DUBAI: Iran will probably abandon a multi-billion-dollar contract to supply gas to Pakistan, the semi-official Fars news agency reported Iran's oil minister as saying on Wednesday.
"The contract for supplying gas to Pakistan is likely to be annulled," Fars quoted Iranian Oil Minister Bijan Namdar Zanganeh as saying on the sidelines of a gas forum in Tehran on Wednesday. He gave no other details, Fars said.
Under the contract, Iran is supposed to export 21.5 million cubic meters of gas per day to Pakistan from next year.
Dubbed the "peace pipeline", the $7.5 billion project has faced repeated delays since it was conceived in the 1990s to connect Iran's giant South Pars gas field to Pakistan and India.
Iran has already spent hundreds of millions of dollars and nearly completed the 900 km (560 mile) pipeline to the Pakistan border.
Pakistan, although suffering from severe gas shortages, has made little progress on its part of the line due to a lack of funds and warnings it could be in violation of US sanctions on Iran.
Zanganeh's comments came two days after his Pakistani counterpart, Shahid Khaqan Abbasi, was quoted by local media as saying that Pakistan risked being punished by sanctions on Iran if it goes ahead with the much-maligned project.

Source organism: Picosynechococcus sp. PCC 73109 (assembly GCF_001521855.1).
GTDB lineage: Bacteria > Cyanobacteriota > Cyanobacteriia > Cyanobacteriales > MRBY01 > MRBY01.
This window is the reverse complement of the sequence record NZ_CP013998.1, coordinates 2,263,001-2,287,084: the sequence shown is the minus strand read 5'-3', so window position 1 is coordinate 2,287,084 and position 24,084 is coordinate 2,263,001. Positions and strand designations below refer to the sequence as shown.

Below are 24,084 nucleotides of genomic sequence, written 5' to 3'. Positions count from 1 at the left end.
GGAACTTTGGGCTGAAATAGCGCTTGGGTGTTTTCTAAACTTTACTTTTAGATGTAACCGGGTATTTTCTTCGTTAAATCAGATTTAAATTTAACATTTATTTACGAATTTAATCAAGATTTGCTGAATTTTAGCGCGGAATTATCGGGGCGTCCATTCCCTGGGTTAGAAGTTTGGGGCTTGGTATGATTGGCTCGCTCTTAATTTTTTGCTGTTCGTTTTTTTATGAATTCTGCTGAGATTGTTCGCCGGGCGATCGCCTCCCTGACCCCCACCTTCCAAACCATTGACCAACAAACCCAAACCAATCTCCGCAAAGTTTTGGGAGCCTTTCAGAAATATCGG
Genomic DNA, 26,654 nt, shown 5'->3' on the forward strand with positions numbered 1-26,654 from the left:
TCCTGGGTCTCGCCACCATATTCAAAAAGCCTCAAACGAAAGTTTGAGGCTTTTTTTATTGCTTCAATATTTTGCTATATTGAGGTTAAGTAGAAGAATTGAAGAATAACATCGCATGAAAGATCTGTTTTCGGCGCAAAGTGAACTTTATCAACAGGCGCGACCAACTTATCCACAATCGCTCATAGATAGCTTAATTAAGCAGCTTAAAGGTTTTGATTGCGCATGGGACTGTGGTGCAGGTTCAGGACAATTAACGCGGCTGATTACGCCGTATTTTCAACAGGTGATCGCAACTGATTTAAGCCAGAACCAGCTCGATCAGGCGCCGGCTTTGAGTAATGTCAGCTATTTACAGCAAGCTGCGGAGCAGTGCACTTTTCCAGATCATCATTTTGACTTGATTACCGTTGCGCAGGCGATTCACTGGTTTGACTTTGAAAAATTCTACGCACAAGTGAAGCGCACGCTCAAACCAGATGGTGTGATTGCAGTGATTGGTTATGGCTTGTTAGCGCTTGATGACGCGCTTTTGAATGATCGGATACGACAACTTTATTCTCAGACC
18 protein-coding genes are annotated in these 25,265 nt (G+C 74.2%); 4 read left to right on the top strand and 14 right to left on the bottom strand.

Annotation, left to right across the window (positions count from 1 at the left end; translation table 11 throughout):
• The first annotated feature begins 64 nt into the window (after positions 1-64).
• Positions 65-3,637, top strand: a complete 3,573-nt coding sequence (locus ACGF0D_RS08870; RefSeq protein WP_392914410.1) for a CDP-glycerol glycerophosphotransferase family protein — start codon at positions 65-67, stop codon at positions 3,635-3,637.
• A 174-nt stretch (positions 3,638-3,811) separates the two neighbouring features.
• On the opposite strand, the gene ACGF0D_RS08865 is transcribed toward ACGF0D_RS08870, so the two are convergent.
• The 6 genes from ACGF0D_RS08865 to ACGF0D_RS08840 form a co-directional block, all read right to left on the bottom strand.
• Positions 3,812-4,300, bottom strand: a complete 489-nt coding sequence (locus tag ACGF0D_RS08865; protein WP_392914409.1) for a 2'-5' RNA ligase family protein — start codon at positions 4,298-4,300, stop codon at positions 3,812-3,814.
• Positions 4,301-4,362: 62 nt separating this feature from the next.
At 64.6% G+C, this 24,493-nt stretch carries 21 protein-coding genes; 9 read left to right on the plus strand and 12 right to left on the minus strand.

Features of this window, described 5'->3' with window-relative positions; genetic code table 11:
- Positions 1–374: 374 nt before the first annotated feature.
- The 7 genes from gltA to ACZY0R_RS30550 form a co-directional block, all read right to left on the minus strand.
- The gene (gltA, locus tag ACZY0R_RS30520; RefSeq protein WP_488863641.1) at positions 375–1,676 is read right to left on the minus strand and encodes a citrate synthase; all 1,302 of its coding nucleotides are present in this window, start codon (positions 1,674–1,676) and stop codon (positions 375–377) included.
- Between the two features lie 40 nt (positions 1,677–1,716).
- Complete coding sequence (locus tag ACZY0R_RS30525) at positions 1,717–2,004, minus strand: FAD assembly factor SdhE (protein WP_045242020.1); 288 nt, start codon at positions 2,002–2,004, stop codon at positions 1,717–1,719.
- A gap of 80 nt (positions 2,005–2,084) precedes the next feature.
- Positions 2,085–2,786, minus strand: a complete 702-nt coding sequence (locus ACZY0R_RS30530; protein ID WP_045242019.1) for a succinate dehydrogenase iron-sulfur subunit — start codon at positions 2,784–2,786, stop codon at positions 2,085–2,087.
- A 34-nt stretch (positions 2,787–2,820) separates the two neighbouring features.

Until now Iranian officials have insisted that the project to supply Islamabad will be completed.
Exasperated by the lack of work across the border, Iran has even offered to build Pakistan's 780-kilometre section and provide multi-million dollar loans to help pay for it, according to Iranian media reports.
In contrast to his predecessor, Zanganeh has been open about the problems faced by Iran's energy sector since he took office in August.
On October 1 he warned that Iran faced serious gas shortages of its own because of slow progress in raising production from South Pars, the field that is supposed to fill the pipeline.
India quit the project in 2009, citing costs and security issues, a year after it signed a nuclear deal with Washington.
Iran sits on the world's largest reserves of gas. But Western sanctions aimed at stopping Iran's disputed nuclear activities have hindered its gas production growth, while the United States has pressured potential buyers to find other suppliers.
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